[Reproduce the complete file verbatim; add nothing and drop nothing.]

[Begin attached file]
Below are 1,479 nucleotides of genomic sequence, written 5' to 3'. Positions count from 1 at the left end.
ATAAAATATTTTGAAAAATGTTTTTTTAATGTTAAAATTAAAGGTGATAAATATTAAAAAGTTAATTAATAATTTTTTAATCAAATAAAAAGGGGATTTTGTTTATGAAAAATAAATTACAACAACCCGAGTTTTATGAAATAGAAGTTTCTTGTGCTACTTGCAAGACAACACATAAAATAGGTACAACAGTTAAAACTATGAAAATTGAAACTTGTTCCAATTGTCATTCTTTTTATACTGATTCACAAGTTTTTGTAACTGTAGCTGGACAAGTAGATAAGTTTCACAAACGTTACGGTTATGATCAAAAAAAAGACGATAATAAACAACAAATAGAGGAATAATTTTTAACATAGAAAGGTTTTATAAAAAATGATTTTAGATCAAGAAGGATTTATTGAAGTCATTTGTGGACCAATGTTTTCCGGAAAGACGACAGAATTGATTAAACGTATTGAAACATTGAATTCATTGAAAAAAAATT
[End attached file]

Below are 1,479 nucleotides of genomic sequence, written 5' to 3'. Positions count from 1 at the left end.
ATAAAATATTTTGAAAAATGTTTTTTTAATGTTAAAATTAAAGGTGATAAATATTAAAAAGTTAATTAATAATTTTTTAATCAAATAAAAAGGGGATTTTGTTTATGAAAAATAAATTACAACAACCCGAGTTTTATGAAATAGAAGTTTCTTGTGCTACTTGCAAGACAACACATAAAATAGGTACAACAGTTAAAACTATGAAAATTGAAACTTGTTCCAATTGTCATTCTTTTTATACTGATTCACAAGTTTTTGTAACTGTAGCTGGACAAGTAGATAAGTTTCACAAACGTTACGGTTATGATCAAAAAAAAGACGATAATAAACAACAAATAGAGGAATAATTTTTAACATAGAAAGGTTTTATAAAAAATGATTTTAGATCAAGAAGGATTTATTGAAGTCATTTGTGGACCAATGTTTTCCGGAAAGACGACAGAATTGATTAAACGTATTGAAACATTGAATTCATTGAAAAAAAATT